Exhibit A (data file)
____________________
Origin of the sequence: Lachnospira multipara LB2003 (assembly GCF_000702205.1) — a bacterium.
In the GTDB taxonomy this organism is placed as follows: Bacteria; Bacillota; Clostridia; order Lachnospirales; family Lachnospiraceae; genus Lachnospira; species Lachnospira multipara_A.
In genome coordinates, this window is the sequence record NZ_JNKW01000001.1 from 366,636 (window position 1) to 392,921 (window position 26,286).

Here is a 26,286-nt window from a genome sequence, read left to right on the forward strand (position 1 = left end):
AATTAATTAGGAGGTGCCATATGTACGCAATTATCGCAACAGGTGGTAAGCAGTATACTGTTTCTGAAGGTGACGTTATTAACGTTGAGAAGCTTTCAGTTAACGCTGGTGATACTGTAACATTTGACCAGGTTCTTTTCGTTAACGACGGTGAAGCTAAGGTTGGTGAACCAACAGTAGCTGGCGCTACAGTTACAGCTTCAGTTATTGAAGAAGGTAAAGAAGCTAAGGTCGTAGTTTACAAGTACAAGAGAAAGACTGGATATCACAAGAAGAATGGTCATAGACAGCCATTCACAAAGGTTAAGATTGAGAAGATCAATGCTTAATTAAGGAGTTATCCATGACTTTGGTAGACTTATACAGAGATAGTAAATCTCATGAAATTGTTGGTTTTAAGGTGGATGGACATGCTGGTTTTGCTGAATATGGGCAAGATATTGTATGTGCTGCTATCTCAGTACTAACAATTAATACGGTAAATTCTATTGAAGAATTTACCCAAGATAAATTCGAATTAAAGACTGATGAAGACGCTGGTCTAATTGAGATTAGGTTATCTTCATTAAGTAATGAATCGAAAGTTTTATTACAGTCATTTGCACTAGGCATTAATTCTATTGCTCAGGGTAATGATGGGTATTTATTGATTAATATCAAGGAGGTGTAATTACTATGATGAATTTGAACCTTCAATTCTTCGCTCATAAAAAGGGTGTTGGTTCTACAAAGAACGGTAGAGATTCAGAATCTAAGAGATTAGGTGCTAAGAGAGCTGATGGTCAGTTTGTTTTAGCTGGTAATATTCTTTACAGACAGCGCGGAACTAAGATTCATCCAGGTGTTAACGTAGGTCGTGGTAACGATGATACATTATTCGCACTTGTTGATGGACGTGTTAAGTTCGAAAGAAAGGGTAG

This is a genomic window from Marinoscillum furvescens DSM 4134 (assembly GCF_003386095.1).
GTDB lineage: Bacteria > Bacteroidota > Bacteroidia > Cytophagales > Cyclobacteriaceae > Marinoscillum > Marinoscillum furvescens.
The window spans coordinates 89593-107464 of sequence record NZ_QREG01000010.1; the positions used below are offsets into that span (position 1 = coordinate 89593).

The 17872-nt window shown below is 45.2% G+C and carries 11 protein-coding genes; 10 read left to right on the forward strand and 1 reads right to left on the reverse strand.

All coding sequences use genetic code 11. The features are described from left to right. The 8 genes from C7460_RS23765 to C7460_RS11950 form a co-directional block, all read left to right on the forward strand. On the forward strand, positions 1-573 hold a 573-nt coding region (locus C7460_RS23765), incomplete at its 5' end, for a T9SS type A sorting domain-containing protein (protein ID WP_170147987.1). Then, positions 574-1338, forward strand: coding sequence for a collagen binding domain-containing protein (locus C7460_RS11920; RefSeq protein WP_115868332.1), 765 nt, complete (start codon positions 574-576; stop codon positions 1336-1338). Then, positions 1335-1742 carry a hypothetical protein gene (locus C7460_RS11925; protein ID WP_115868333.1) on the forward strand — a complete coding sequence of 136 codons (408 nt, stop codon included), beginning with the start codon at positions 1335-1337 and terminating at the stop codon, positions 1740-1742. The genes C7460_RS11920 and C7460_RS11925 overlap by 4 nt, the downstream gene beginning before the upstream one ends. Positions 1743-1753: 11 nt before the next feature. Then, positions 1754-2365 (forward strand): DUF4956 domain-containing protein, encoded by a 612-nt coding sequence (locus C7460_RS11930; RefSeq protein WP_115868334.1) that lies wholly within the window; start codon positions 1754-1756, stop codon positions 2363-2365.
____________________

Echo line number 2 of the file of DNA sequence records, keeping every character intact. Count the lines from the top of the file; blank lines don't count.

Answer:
In the GTDB taxonomy this organism is placed as follows: Bacteria; Bacillota; Clostridia; order Lachnospirales; family Lachnospiraceae; genus Lachnospira; species Lachnospira multipara_A.